October – breast cancer month
Each October we ask women across Northern Ireland to hold a fun Girls’ Night In with their friends to help raise funds for breast cancer research that we fund at Queen’s University Belfast.
For more information and to get your Pink Party Pack call Cancer Focus NI on 028 9066 3281, email email@example.com or fill out the form below.
Here ,Karen Case, a fitness instructor from Belfast, who was diagnosed with breast cancer in 2013 tells her story to help raise awareness of the signs and symptoms of the disease.
Karen is married to Mark, a graphic designer, and they have two daughters, Laura (22) and Kathryn (18). She says:
“I love to keep busy and think nothing of working 12 hour days but after a stressful few months, a few weeks before my diagnosis, I was forced to close my gym because of the recession, so it’s been a tough time.
“I’d arranged to meet a friend the same day I was due to attended a clinic for tests on my left breast – I was a bit concerned as I thought it felt lumpy. I’d already missed one appointment – I had my head in the sand a bit. I remember saying to my friend that perhaps I’d postpone it again, but she told me I had to stop faffing around and deal with it.
“Three hours later, after a mammogram, ultrasound scan and biopsy, I was met by a consultant and a breast cancer nurse. They told me I was going to need a mastectomy. From then on life became very surreal.
“I’d always been afraid I was at more risk of developing breast cancer as my mother had had it, and was successfully treated, when she was 38 and again at 43.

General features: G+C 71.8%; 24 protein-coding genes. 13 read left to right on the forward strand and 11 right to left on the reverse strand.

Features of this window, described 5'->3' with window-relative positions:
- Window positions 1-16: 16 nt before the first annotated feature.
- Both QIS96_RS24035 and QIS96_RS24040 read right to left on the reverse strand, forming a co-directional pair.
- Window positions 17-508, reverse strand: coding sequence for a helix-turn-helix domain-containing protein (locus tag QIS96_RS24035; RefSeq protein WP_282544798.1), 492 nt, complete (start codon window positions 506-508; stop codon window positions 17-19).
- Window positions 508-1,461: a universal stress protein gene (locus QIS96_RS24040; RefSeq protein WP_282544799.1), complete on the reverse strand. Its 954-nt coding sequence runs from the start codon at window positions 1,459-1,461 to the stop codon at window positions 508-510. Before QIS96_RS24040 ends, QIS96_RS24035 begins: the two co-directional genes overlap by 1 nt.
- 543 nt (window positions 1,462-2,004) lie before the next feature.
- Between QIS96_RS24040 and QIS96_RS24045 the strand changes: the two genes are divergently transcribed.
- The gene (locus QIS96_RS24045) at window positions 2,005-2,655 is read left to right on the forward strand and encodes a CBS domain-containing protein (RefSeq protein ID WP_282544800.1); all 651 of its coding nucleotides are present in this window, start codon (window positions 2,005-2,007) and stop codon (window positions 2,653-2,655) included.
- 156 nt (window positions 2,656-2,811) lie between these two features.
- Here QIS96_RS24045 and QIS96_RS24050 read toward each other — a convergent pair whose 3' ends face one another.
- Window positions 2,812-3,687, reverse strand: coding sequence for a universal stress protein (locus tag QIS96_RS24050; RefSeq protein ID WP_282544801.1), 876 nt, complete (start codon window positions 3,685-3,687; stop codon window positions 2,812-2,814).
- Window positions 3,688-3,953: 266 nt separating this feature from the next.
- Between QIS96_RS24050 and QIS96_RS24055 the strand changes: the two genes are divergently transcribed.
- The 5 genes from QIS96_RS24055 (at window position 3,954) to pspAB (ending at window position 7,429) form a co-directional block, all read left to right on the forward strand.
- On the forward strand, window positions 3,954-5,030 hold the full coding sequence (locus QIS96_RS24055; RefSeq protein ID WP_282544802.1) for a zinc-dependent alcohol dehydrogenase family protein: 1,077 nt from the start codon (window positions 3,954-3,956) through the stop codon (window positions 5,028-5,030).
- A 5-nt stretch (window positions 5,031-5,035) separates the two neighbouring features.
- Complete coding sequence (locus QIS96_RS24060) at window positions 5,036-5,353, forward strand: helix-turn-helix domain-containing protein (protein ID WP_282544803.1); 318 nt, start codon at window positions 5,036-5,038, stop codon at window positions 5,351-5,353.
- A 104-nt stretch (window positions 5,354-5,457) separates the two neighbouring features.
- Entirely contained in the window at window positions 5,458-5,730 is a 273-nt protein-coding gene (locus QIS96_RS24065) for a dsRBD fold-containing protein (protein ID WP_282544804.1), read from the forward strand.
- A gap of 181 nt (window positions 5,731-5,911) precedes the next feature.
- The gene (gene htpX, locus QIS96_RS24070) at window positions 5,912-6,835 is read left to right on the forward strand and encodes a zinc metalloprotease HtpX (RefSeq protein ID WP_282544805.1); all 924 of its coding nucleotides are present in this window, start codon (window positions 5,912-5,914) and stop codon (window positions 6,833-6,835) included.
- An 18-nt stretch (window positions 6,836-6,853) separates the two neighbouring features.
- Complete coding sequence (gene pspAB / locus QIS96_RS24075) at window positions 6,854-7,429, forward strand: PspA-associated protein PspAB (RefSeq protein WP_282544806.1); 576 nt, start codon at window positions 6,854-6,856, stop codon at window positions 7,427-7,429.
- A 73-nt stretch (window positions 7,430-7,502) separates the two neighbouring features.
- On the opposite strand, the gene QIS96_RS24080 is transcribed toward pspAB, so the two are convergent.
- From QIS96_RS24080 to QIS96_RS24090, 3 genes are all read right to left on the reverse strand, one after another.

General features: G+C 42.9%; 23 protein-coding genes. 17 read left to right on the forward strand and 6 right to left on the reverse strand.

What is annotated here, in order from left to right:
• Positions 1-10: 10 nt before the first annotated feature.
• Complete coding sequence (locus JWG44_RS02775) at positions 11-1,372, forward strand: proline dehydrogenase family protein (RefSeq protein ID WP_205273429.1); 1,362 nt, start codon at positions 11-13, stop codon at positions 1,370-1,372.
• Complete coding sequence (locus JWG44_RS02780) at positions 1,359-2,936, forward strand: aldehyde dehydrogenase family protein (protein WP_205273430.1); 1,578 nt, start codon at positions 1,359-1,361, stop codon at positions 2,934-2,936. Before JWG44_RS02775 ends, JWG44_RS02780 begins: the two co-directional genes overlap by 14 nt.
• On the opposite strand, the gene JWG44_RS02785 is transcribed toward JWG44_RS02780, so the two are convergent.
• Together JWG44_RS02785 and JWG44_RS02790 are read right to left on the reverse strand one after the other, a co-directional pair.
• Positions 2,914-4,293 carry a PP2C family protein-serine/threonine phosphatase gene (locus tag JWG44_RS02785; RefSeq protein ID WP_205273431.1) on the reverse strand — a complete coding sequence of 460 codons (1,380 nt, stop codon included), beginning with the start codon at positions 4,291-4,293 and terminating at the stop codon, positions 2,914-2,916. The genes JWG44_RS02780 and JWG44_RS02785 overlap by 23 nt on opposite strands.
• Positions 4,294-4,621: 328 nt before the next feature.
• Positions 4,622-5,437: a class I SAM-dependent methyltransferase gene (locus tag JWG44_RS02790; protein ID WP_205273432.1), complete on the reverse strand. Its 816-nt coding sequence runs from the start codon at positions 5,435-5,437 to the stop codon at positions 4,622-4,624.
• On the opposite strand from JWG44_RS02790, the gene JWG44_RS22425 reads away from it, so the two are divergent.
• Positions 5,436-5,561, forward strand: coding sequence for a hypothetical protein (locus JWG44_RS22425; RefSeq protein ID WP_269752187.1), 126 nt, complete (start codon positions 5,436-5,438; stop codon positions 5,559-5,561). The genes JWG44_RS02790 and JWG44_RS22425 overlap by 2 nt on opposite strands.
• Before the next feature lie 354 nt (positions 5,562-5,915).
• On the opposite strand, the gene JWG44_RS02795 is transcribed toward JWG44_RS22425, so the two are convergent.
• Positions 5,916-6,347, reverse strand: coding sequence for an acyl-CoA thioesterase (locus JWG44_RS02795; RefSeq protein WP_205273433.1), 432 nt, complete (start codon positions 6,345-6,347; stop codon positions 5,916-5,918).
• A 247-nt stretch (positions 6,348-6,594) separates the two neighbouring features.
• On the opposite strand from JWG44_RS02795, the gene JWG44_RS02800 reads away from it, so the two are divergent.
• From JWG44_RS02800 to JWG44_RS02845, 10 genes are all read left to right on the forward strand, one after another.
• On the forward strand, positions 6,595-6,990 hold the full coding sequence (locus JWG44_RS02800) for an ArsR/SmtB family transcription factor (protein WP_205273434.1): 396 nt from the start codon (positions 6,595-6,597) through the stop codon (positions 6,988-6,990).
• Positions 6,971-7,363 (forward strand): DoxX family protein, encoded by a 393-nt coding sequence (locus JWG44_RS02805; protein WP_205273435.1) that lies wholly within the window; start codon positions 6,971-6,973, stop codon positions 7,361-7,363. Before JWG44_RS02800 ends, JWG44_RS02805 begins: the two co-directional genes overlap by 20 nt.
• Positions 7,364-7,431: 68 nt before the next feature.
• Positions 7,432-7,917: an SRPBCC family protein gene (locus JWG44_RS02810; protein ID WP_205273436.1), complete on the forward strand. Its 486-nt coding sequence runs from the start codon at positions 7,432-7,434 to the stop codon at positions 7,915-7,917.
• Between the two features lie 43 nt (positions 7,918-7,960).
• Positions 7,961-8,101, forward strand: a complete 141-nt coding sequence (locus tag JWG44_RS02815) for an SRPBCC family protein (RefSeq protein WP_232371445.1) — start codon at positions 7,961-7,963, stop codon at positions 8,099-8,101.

“She said the breast wasn’t such a bad place to get cancer because it could be removed. I was determined to be as positive as she had been.
“I wouldn’t let Mark come with me to the clinic but I called him as soon as I left. He was fantastic. His first words were ‘It’s a good job I’m a leg man!’ My daughters, Laura and Kathryn, have coped brilliantly too.
“The surgery involved removing my breast and reconstruction followed by chemotherapy. I lost my shoulder-length hair and put on about two-stones in weight because of the steroids I was on. There were days when I felt like a freak.
“When I went to hospital for treatment I always put on my make-up and wore my high heels – being able to walk tall made me feel good and kept the nurses amused!
“In January 2013, I had radiotherapy and then 12 months of herceptin treatment. I’ve made up my mind to have a second mastectomy to reduce the risk of the cancer coming back again.
Here to help
“No woman would ever want to be diagnosed with breast cancer but when you think about what really matters, the answer is relationships. I’m very lucky to be surrounded by those I love.
“Although family and friends are so supportive, you might worry about over-relying on them, or perhaps you are dealing with your illness on your own. If you have cancer, Cancer Focus NI is there for you too – there’s a warm welcome and a listening ear waiting to hear from you. There’s a free helpline on 0800 783 3339 where you can speak confidentially to a specialist nurse. Please use it if you need to talk.”
Signs and symptoms
The first symptom of breast cancer is usually a lump or an area of thickened tissue in the breast. Most lumps (90%) aren’t cancerous but it’s always best to have them checked.
See your GP if you notice:
- a lump or area of thickened tissue in either breast
- a change in the size or shape of one or both breasts
- discharge from either of your nipples (which may be streaked with blood)
- a lump or swelling in either of your armpits
- dimpling on the skin of your breasts
- a rash on or around your nipple
- a change in the appearance of your nipple, such as becoming sunken
- pain in either of your breasts or armpits not related to your period
- If you are worried about cancer call the free Cancer Focus NI helpline on 0800 783 3339 or email firstname.lastname@example.org. For details about support services visit www.cancerfocusni.org